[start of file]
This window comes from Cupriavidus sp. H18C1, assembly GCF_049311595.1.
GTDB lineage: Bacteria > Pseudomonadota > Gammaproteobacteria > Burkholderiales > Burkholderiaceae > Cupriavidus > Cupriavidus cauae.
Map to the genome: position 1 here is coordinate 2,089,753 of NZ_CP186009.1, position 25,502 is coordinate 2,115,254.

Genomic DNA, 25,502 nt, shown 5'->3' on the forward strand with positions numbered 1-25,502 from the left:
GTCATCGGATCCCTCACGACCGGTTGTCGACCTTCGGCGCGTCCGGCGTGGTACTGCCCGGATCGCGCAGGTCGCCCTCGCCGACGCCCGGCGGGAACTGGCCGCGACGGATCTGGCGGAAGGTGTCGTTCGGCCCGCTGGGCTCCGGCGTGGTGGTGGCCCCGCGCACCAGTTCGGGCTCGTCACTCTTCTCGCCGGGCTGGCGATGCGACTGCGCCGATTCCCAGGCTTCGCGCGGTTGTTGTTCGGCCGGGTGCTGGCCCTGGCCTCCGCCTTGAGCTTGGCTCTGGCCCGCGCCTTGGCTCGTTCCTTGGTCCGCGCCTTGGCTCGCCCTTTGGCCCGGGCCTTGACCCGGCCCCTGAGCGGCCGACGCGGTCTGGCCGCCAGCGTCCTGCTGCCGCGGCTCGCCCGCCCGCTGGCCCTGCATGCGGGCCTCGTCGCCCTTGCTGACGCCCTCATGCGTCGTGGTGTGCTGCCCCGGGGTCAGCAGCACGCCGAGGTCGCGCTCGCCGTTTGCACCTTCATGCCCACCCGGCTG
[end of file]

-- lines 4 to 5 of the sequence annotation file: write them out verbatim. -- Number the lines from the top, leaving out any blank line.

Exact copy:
Genomic DNA, 25,502 nt, shown 5'->3' on the forward strand with positions numbered 1-25,502 from the left:
GTCATCGGATCCCTCACGACCGGTTGTCGACCTTCGGCGCGTCCGGCGTGGTACTGCCCGGATCGCGCAGGTCGCCCTCGCCGACGCCCGGCGGGAACTGGCCGCGACGGATCTGGCGGAAGGTGTCGTTCGGCCCGCTGGGCTCCGGCGTGGTGGTGGCCCCGCGCACCAGTTCGGGCTCGTCACTCTTCTCGCCGGGCTGGCGATGCGACTGCGCCGATTCCCAGGCTTCGCGCGGTTGTTGTTCGGCCGGGTGCTGGCCCTGGCCTCCGCCTTGAGCTTGGCTCTGGCCCGCGCCTTGGCTCGTTCCTTGGTCCGCGCCTTGGCTCGCCCTTTGGCCCGGGCCTTGACCCGGCCCCTGAGCGGCCGACGCGGTCTGGCCGCCAGCGTCCTGCTGCCGCGGCTCGCCCGCCCGCTGGCCCTGCATGCGGGCCTCGTCGCCCTTGCTGACGCCCTCATGCGTCGTGGTGTGCTGCCCCGGGGTCAGCAGCACGCCGAGGTCGCGCTCGCCGTTTGCACCTTCATGCCCACCCGGCTG